With the temperature dropping and the leaves continuing to change, here in the northern hemisphere, Autumn is just beginning! Our sweater-making hearts LOVE this season! It's the season we all affectionately refer to as Sweater Weather!
Types of Sweaters
Most knitters are familiar with the more classic constructions of sweaters, like the raglan shape or a circular yoke sweater. But in this post, and the next, we wanted to take a look at not just those types of construction methods, but also some of the methods that are a little less mainstream, and then talk a bit about the benefits of ALL the various styles and constructions.
Raglan sweaters most often are knit top-down with the shaping taking place along 4 diagonal lines from the shoulders to the underarms. One of the benefits to knitting a raglan style sweater is they are usually designed to have more of a sweatshirt fit, so this would be a good option for a first-time sweater knitter. The Flax or Flax Light sweaters by Tin Can Knits are beginner friendly patterns with simple instructions for fantastic results!
Circular or Round Yoke:
A yoke sweater is typically knit in a circle, with the shaping happening only on a few rows of the pattern as a way to mask the armhole shaping. Most often these types of sweaters are knit top-down, but they can also be knit bottom-up. This type of sweater construction is great for showing off stranded colorwork designs! Some examples are the Misurina by Catlin Hunter and the recently published Georgiana sweater by Amy Opie. (Kits available in the shop).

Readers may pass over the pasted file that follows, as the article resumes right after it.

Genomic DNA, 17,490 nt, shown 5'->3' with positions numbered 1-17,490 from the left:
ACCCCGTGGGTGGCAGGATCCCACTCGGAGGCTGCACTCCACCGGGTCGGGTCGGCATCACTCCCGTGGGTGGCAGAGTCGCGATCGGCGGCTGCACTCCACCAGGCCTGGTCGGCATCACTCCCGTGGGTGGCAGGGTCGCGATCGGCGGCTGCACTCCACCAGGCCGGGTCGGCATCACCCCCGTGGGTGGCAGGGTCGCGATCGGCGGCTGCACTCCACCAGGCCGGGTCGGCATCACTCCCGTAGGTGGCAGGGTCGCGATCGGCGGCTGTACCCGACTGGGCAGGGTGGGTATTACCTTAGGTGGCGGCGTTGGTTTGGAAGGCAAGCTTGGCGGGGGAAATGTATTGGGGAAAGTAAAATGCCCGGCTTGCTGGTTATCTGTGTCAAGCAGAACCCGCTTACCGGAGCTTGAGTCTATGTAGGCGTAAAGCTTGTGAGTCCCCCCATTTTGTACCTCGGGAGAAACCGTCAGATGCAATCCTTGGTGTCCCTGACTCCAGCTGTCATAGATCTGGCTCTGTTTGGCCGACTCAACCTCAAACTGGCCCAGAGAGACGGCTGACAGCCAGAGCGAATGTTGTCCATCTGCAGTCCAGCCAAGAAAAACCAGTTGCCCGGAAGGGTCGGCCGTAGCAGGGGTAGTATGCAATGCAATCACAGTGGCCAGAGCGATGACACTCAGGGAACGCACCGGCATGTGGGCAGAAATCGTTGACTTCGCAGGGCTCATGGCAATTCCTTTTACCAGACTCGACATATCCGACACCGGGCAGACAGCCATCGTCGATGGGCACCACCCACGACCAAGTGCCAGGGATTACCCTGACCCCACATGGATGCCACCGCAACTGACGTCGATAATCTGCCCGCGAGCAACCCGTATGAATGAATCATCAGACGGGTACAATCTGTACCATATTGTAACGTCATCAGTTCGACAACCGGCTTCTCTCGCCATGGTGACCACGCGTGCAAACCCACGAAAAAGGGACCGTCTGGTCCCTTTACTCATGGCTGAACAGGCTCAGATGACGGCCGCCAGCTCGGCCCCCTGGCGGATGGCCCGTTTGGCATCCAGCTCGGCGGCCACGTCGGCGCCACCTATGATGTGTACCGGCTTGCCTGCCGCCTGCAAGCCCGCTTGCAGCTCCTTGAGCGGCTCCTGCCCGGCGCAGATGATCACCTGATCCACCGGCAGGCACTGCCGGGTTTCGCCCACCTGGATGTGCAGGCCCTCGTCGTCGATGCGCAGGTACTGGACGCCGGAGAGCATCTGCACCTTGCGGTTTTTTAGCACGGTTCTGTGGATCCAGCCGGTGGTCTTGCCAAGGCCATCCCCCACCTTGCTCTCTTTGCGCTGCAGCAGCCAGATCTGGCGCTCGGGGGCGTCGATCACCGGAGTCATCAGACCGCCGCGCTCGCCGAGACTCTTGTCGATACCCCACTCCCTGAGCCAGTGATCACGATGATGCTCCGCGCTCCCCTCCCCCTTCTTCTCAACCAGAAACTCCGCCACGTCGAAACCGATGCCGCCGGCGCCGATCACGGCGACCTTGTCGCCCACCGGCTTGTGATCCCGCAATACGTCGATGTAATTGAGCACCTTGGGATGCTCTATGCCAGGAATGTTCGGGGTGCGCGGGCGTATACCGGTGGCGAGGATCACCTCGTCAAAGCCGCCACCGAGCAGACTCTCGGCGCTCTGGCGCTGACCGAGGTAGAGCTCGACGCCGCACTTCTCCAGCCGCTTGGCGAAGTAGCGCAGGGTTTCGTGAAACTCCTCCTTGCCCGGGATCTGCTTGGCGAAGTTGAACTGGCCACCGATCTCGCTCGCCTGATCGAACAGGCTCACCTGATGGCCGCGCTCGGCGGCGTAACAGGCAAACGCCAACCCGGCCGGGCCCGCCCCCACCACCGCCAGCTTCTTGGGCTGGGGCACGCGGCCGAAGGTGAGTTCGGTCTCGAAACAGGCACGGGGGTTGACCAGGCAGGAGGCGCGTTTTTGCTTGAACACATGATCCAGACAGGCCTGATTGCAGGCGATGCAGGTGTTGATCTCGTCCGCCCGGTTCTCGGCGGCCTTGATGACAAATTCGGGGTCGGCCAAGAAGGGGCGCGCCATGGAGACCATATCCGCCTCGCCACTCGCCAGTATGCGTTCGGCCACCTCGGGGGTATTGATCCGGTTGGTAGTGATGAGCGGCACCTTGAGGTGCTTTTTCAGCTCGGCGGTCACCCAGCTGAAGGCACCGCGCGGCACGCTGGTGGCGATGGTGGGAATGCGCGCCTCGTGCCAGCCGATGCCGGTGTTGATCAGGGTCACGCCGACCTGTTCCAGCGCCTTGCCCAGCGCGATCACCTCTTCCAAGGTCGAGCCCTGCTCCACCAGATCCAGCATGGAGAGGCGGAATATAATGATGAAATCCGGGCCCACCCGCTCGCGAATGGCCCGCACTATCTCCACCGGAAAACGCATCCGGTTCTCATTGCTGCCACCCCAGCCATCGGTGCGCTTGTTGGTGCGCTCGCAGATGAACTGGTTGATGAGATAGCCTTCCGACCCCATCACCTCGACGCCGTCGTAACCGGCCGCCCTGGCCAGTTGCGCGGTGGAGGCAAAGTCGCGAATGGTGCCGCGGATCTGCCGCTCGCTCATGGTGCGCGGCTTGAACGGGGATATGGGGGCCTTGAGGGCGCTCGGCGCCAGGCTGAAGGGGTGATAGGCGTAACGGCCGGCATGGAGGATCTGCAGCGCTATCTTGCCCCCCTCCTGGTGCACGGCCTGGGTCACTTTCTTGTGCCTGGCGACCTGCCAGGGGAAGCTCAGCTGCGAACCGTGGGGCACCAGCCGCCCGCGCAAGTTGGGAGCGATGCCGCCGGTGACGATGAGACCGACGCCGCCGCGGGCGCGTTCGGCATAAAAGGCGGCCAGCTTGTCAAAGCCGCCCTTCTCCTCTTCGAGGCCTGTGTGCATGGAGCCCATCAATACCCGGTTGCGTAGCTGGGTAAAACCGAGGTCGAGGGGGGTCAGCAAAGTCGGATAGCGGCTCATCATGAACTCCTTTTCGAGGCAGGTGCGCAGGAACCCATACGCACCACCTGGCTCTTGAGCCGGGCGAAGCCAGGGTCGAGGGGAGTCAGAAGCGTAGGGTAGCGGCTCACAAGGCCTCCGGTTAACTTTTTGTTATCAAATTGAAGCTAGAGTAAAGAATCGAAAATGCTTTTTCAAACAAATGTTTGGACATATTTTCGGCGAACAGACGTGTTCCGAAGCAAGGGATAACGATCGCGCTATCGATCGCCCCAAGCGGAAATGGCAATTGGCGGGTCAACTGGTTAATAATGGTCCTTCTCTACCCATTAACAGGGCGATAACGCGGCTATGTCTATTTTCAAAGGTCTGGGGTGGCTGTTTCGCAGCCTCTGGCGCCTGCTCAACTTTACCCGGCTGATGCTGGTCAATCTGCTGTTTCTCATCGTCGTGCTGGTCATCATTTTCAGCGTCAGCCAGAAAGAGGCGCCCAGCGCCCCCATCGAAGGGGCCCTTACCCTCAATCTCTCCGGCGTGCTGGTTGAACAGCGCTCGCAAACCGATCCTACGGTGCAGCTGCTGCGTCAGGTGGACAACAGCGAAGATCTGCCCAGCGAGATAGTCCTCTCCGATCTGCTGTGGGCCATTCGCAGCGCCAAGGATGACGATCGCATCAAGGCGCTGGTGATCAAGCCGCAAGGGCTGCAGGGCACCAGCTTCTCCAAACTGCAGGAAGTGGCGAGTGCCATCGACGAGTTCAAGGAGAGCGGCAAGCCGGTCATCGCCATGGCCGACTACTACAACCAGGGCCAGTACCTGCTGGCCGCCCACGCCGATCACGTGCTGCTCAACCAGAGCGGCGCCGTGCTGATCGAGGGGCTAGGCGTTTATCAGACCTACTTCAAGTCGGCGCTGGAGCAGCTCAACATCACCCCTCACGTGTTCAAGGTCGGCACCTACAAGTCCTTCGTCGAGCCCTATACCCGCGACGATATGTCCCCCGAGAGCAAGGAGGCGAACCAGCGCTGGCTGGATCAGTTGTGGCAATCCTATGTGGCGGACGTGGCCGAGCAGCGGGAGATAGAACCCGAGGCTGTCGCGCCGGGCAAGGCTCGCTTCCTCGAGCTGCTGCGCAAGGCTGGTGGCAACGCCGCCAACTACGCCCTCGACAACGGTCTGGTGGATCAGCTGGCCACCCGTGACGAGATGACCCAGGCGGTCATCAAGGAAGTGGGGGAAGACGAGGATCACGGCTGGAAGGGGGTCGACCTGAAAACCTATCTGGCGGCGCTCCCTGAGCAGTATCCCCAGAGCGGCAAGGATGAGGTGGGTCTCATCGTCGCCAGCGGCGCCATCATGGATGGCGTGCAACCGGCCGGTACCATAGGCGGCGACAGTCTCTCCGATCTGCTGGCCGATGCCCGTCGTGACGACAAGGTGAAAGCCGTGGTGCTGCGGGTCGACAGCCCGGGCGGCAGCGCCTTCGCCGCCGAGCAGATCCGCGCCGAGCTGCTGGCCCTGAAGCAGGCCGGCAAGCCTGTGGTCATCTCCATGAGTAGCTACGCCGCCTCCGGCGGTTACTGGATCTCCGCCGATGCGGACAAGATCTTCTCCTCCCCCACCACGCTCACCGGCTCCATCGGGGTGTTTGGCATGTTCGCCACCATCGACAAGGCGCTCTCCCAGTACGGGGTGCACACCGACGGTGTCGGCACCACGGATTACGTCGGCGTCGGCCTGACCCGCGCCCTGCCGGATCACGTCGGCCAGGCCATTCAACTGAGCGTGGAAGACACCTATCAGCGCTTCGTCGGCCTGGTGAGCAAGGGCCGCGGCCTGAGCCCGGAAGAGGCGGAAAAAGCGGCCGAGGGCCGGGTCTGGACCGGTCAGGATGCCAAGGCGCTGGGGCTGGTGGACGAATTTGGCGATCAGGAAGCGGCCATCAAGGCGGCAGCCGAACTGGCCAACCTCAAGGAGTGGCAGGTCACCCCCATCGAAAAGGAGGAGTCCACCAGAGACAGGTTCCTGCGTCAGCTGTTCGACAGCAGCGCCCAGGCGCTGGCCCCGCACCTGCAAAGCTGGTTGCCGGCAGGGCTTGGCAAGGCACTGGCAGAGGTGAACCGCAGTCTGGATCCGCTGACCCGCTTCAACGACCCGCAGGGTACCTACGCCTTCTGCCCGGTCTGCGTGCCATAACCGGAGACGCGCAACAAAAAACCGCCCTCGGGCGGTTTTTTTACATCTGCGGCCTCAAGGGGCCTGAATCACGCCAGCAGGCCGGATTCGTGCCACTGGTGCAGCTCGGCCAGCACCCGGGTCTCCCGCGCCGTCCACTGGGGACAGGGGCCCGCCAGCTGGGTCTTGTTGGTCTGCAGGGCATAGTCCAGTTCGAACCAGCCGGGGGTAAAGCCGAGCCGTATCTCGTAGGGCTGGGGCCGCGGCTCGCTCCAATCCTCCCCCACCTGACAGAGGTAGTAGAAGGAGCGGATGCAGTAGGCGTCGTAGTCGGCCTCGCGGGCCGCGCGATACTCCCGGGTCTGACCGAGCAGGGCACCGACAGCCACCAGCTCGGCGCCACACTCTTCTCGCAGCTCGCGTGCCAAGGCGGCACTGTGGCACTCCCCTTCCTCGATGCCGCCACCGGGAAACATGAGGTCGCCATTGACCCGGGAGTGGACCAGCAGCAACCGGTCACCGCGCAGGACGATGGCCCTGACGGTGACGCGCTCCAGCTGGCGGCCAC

Misurina by Caitlin Hunter is a top-down, fingering weight, yoke sweater featuring lace, cables and colorwork for a trifecta of knitting techniques!
Georgiana Sweater by A.Opie Designs is a stranded color work design, featuring a 3-color octagon motif that creates the look of an abstract honeycomb.
Drop Shoulder sweaters are designed as either top-down or bottom-up. They are usually oversized, as that accounts for a lack of armhole shaping. The sleeve seams drop down off the shoulder. Once again, this style of sweater can be easy to knit once you know some basic techniques. Joji Locatelli’s The Easy One (top-down) or Andrea Mowry’s The Weekender (bottom-up) are great examples of ways to construct this style of sweater.
The Easy One by Joji Locatelli is the perfect first sweater for those knitters who’ve always been afraid of making one. With its comfortable relaxed fit, you’ll be sure that it will fit you no matter what.
The Weekender by Andrea Mowry combines some of Andrea's favorite attributes - texture, faux seams, drop shoulder, and some positive ease to create this versatile, flattering sweater!
These are some examples of timeless sweater styles that are great for those of you who are just dipping their toes into sweater knitting or for those who have been knitting sweaters for decades. But stay tuned, because in our next blog post we will look at some interesting construction methods that are not as mainstream and would be fun to try out!
Don't forget to join our Fall KAL/CAL starting October 1st over in our Ravelry group! Maybe one of these types of sweaters is in your queue? If so, head to the group and join the fun!
Happy knitting and crocheting, friends!
The Plucky Crew
P.S. We love seeing all of your beautiful creations made with Plucky yarn! Please tag us @thepluckyknitter or use the hashtag #pluckyknitter on Instagram and Facebook so we don't miss them! And sign up for our newsletter emails for a look at upcoming yarn and kit updates!